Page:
10 Anonymous (And Not-So-Anonymous) Tips For Writing Technical Manuals

Writing technical manuals is a lot like cooking. You’re going to need to find the right ingredients, mix them in the right proportions, and then bake them for long enough that they come out perfectly golden brown on top. In this article, we’ll discuss the “ingredients” of good technical writing.

Technical Writing Tips – YouTube
1. Embrace clarity and simplicity in your writing.
2. Know your audience and tailor your content accordingly.
3. Use visuals strategically to illustrate complex concepts.
4. Break down information into manageable sections.
5. Ensure consistency in terminology and formatting.
6. Incorporate real-world examples to enhance understanding.
7. Make your instructions actionable and easy to follow.
8. Review and revise your manual for accuracy and clarity.
9. Seek feedback from users to improve the manual over time.
10. Keep up with industry trends and best practices.

1. Use Short Sentences

A sentence is a basic unit of writing in a language and consists of two parts: a topic (noun), which is often a person, place, thing, or idea; and an action (verb). 

The best technical manuals are made up of short sentences because they’re easier to read, understand and remember than long ones. 

They also translate more accurately across languages because translators don’t have to try to make sense of convoluted syntax along with your content ideas. 

And if you’re writing for an international audience especially one that speaks another language you’ll want all the help you can get when it comes to making sure all your readers easily understand what you’re trying to communicate!

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2. Avoid Run-On Sentences

This is a biggie, so we’re going to break it down into sections:

Run-on sentences are hard to read and difficult to edit. You don’t want your readers struggling with the technical manual you wrote; 

They’ll be frustrated, which means that they’re likely not going to use it as intended or recommend your product/service/whatever to their friends (and if they do recommend it, they may find themselves doing so while cursing you under their breath). 

The same goes for editors: if they have trouble editing run-ons, then those edits will make their way back into the final copy of your document which means that those errors will end up on page 37 instead of page 35 when what should have been a simple correction turns into another round of updates because something went wrong somewhere along the way.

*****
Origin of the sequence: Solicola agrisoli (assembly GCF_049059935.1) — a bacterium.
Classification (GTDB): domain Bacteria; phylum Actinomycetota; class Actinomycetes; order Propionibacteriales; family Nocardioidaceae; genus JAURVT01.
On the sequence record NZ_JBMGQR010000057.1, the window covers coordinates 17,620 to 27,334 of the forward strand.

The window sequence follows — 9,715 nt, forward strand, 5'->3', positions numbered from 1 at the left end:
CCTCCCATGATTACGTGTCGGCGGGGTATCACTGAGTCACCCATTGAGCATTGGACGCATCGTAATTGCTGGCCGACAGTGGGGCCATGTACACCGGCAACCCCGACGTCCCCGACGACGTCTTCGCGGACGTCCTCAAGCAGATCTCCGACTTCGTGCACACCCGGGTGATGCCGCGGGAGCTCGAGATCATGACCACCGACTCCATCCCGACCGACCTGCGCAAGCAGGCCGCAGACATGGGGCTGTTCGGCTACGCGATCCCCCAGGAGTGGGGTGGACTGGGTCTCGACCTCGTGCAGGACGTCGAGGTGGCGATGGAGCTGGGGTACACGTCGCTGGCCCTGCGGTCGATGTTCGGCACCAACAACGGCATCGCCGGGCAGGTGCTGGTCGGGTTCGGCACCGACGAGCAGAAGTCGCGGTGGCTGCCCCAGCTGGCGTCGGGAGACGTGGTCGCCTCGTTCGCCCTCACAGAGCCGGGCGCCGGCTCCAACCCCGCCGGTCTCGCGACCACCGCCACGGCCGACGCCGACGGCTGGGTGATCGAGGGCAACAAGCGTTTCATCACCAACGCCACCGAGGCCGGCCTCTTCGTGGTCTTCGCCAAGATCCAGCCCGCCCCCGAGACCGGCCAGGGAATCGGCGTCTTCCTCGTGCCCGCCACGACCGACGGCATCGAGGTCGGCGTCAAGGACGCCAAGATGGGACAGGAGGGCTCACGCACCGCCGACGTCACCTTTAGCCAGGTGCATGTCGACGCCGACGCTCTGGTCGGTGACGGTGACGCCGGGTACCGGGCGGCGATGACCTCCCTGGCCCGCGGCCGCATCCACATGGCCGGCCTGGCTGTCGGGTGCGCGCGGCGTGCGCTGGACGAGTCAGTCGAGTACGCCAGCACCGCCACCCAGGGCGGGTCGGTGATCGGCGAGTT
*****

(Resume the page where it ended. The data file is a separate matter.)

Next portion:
3. Avoid Passive Voice

You’ve probably heard of the passive voice. It’s when the object of a sentence is the subject, so it sounds like you are being acted upon instead of doing the acting. The example below illustrates this:

The report was written by John Smith.”

This sentence has an active verb, but it’s still in passive voice because “was written” is not actually doing anything and could easily be swapped out with other verbs like “was created by John Smith.” 

Sentences in passive voice tend to sound awkward and are often hard to read because they use more words than necessary to convey meaning. They can also be used as a way for writers to hide who did something bad or embarrassing, which isn’t usually what we want when writing technical manuals!

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4. Use The Active Voice

Writing in the active voice is a little more difficult than writing in the passive voice, but it’s worth the effort. In addition to being more engaging and direct, using an active voice makes your writing easier to understand because you don’t have to be constantly thinking about who did what.

The passive voice is useful when you don’t know who did something or when it’s not important who did something. It can also be used when you want to emphasize an action instead of its doer. For example: “

The robber was arrested by the police.” (In this sentence, we’re more interested in knowing that someone was caught than who caught them.) Or: “The police arrested the robber.” (Again, we’re more interested in knowing that someone was arrested than who did it.)

5. Keep Everything Simple And To The Point

As with any writing, your technical manual needs to be simple and easy to understand. Keep in mind that the reader is likely an employee who just started working at the company or someone who will be using your product for their job. 

They are not going to want to read large blocks of text, so keep it short and sweet. If you have 500 words on one page, consider cutting 200 words out of there!

The longer a sentence is, the harder it will be for readers to get through it without getting lost or confused somewhere along the way. This can lead them to feel frustrated about reading your document (and not wanting to do so again). To avoid this happening:

Use short sentences; use lots of them! Also, try breaking up long paragraphs into smaller chunks by making each point its paragraph instead of grouping together all points under one big header (which can make everything feel even longer than necessary).

Use simple language whenever possible don’t try using fancy words if they don’t add anything extra meaning-wise!

6. Write In Step Order

The best way to explain how to do something is with a numbered list. This can make it easier for readers who want a step-by-step approach, but it also forces you to think about the steps in sequential order. Be sure that your numbered lists are not too long or complicated; if they are, then use bulleted lists instead.

You could also use tables in your manual if the information can be presented in rows and columns. Tables work well when there is data that overlaps between steps (e.g., ingredients or tools needed).